There's no place like Oz for the holidays

November 21, 2017

The Stop, Book and Go sale is on! As 2017 comes to a close, there’s no better way to celebrate the end of the year than with one last great adventure. What? Nobody ever said the best decisions couldn’t be last-minute ones. Book by December 31 and get up to 30% off select tours departing by January 31. Click here to book.


I never thought I’d make it Down Under before I turned 30. Between the cost of the plane ticket from Canada and the unfavourable currency exchange, affording the 28,000–kilometre return trip seemed impossible. That is, until my dad suggested our family should forego the usual Christmas gift exchange, and put that money towards doing the Oz gauntlet.

These four, uninterrupted weeks of quality time would be the longest stretch I’d spent with my family (two parental units and a younger brother) in more than a decade. Would we all get along? Would we survive the month as a family? Would we all survive the trip, period? There are dozens of hyper deadly animals that call Australia home — including a sea snail with neurotoxic venom so powerful it can kill a grown man in five minutes. 

When we landed in Sydney, fears of death abated. The city was stunning: A mix of contemporary and Victorian architectures against a lush, subtropical backdrop. 

Manly Beach Harbour in Sydney.

Manly Beach Harbour in Sydney.

Despite my early anxieties regarding familial friction (mostly from own hot-headedness), there was only one moment where tempers ran short: On Christmas Day.

On December 24, we embarked on a three-day road trip around Australia’s southernmost horn.On Christmas morning, with no gifts and without so much as a mug of coffee, we left for day two of our Great Ocean Road adventure, driving from Melbourne to Adelaide with heaps of sightseeing between.

We’d been having a grand time driving through the pleasantly pungent eucalyptus forests and along a cliff-kissing highway that looked down onto the Indian Ocean. Day one had been mostly petting kangaroos and exploring beaches — but the music literally stopped on Christmas day.

Nothing like a sandy beach on December 25.

Nothing like a sandy beach on December 25.

The hotel kitchen was closed that morning, so we hopped onto the highway, hoping to grab some roadside grub. After five hours of driving through backcountry Australia, we hadn't even found a gas station that was open. The two clementines we had in the car had been rationed out and everyone was sitting in stark silence — no Christmas music on the radio, no bickering, no nothing — trying not to let their hanger win.

When we finally got to our campsite in Robe, there was no staff to consult — and not even a vending machine to shake for food: just some camper keys in an envelope with our last name on it.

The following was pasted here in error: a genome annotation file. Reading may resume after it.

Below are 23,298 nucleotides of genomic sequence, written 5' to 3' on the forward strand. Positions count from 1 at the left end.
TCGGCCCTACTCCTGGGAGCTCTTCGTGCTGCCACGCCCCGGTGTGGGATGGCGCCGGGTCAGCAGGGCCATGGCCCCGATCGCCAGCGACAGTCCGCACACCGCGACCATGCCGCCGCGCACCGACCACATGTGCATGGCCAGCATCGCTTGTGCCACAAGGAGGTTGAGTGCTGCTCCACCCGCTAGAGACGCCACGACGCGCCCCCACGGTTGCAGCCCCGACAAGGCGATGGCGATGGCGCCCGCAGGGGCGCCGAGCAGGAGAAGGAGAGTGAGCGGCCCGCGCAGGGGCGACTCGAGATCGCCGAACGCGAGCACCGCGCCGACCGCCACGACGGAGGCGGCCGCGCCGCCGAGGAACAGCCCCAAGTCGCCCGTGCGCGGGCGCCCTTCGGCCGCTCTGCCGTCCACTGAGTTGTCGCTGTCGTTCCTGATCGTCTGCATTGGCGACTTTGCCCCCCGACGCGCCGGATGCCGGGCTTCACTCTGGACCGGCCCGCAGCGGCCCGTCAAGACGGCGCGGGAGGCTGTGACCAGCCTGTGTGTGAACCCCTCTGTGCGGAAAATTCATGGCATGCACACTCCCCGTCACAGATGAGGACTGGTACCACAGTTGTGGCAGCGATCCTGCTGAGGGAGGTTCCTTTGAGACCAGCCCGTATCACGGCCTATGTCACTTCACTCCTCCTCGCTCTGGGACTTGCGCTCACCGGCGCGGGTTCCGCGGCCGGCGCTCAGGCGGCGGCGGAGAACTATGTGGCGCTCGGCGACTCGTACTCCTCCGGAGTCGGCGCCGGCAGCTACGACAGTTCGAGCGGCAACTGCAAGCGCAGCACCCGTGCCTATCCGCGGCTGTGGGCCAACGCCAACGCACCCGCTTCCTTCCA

Although a quick Google search will tell you that Robe is a coastal fishing town with a population of 1,246, on Christmas, it was a ghost town. We couldn’t find a single person to direct us towards a hot meal. After over an hour of wandering, we pounced on the first local we spied. If anything would be open, and it was unlikely anything would be open, it would be that Malaysian place, they told us, gesturing towards mythical restaurant with a name they couldn’t quite remember. 

When we found Don’s Kitchen, we were crestfallen. The hours listed on the locked door said the spot opened at 4:00 p.m., but our watches read 4:45 p.m. “We’ll have a big breakfast tomorrow,” said my mom, trying to be positive as we collectively resigned ourselves to going to bed hungry on Christmas Day.

Then, from the back of the shop, we saw an older lady emerge from a doorway. She shouted “Come back, fifteen minutes!” at us. That’s when it dawned on us: we had driven through a time change! It was, in fact, 3:45 p.m.! 

With a heap of Don’s Kitchen takeout boxes, our quartet trooped over to the beach to chow down on a Christmas dinner of laksa and char kway teow. My dad, chopsticks in hand, was mid sit-down, about to dig in, as I pushed him, nearly knocking his dinner into the sand. 

There was no shouting, just surprise as a skink (a snake-like lizard) quickly scurried away, disappearing into the rocks. Although I was the one who had spent the trip fretting about snakes, it was my dad who nearly killed one. For the first time in hours, the four of laughed before finding some skink-less seats where we could dig into our Malaysian feast. 

To this day, my dad will appraise the Christmas turkey and say, with full dad joke gravitas, “Well, it’s good, but not quite as good as Don’s.”


Getting there

Thinking of booking a trip this holiday season? Get up to 30% off select tours with our Stop, Book and Go sale. But hurry! The sale ends on December 31.

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